Provided by: fssync_1.5-1build1_all
fssync - File system synchronization tool (1-way, over SSH)
fssync -d db -r root [option...] host
fssync is a 1-way file-synchronization tool that tracks inodes and maintains a local database of files that are on the remote side, making it able to: · handle efficiently a huge number of dirs/files · detect renames/moves and hard-links It aims at minimizing network traffic and synchronizing every detail of a file system: · all types of inode: file, dir, block/character/fifo, socket, symlink · preserve hard links · modification time, ownership/permission/ACL, extended attributes · sparse files Other features: · it can be configured to exclude files from synchronization · fssync can be interrupted and resumed at any time, making it tolerant to random failures (e.g. network error) · algorithm to synchronize file content is designed to handle big files like VM images efficiently, by updating fixed-size modified blocks in-place Main usage of fssync is to prevent data loss in case of hardware failure, where RAID1 is not possible (e.g. in laptops). On Btrfs  file systems, fssync is an useful alternative to btrfs send (and receive) commands, thanks to filtering capabilities. This can be combined with Btrfs snapshotting at destination side for a full backup solution.
Use fssync --help to get the complete list of options. The most important thing to remember is that the local database must match exactly what's on the destination host: · Files that are copied on the destination host must not be modified. And nothing should be manually created inside destination directories. If you still want to access data on remote host, you should do it through a read-only bind mounts (requires Linux >= 2.6.26). · You must have 1 database per destination, if you plan to have several copies of the same source directory. Look at -c option if you wonder whether your database matches the destination directory. First run of fssync: · The easiest way is to let fssync do everything. Specify a non-existing file path to -d option and a empty or non-existing destination directory (see -R option). fssync will automatically creates the database and copy all dirs/files to remote host. · A faster way may be to do the initial copy by other means, like a raw copy of a partition. If you're absolutely sure the source and destination are exactly the same, you can initialize the database by specifying - as host. If inode numbers are the same on both sides, which is the case if data were copied at block level, you can modify the source partition while you are initializing the DB on the destination one, and get back the DB locally. An example of wrapper around fssync, with a filter, can be found at examples/fssync_home fssync does never descend directories on other filesystems. Inodes masked by mount points are also skipped, so they should be unmounted temporarily if you want them to be synchronized. The same result can be achieved by synchronizing from a bind mount. See also the NONE cipher switching  patch if you don't need encryption and you want to speed up your SSH connection.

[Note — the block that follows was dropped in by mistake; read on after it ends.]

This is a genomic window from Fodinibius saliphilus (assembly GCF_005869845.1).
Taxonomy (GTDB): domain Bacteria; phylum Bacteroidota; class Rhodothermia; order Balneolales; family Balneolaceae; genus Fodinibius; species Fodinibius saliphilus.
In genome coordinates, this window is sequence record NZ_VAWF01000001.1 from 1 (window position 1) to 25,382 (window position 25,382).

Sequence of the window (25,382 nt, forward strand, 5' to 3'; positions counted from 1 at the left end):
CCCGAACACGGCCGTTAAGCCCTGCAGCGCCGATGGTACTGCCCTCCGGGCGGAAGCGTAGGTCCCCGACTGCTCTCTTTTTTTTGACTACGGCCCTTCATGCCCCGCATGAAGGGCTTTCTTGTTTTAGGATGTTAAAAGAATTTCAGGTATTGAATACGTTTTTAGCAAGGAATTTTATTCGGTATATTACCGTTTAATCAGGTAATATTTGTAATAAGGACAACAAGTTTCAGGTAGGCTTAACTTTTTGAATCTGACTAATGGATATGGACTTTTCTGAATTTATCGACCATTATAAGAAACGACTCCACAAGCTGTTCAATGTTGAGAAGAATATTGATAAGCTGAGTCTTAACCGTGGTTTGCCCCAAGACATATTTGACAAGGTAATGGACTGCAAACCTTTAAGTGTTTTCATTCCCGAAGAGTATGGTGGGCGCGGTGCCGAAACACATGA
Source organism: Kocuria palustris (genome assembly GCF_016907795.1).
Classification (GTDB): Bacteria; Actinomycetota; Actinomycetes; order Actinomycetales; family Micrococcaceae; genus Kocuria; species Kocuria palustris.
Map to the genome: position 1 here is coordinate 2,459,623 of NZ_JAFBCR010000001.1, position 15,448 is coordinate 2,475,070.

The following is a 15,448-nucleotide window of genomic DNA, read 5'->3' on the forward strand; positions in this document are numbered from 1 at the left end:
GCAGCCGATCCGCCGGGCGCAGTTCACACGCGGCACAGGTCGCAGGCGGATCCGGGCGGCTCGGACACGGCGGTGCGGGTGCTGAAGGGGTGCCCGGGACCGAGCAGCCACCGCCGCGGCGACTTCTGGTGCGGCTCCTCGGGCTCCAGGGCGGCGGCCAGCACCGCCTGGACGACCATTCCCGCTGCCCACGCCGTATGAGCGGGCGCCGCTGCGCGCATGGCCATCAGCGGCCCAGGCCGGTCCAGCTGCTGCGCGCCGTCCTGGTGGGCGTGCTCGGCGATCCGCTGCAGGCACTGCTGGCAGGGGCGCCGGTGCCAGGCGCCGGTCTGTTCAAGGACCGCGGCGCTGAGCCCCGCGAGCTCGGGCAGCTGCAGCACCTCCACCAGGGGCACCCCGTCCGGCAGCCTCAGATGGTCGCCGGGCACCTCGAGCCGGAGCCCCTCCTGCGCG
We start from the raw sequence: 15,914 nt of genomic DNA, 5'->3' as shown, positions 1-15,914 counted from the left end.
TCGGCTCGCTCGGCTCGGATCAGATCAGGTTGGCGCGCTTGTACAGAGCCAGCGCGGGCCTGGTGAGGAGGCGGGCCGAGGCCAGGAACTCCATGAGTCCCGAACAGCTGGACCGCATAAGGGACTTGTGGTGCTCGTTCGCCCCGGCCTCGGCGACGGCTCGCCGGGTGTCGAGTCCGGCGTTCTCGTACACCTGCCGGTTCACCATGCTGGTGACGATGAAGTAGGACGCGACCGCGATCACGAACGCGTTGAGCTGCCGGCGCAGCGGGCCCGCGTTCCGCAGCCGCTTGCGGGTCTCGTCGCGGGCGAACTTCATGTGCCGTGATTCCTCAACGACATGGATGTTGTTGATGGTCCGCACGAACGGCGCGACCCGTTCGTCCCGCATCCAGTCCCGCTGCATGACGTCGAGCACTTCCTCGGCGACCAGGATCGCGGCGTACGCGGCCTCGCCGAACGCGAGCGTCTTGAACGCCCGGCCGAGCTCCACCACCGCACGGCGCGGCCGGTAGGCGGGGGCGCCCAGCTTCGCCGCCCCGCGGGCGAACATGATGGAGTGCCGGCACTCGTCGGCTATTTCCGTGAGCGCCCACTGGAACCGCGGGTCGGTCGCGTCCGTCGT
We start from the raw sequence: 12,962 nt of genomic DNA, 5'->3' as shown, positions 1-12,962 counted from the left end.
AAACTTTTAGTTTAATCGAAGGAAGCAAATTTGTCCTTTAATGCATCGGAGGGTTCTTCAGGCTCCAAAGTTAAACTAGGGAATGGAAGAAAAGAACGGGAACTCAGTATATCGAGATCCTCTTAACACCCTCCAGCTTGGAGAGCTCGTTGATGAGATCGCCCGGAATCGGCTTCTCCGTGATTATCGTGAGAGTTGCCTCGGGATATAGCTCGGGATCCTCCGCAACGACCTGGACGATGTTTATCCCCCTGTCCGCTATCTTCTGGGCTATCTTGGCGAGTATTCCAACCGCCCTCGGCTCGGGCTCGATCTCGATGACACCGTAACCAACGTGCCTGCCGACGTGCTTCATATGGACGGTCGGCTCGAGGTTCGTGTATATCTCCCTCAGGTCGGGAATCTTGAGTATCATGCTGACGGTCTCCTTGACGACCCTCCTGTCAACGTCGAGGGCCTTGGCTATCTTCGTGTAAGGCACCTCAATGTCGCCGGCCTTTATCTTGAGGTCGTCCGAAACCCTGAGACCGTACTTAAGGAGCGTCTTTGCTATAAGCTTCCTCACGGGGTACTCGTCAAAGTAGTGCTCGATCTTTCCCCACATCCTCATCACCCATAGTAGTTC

HOW IT WORKS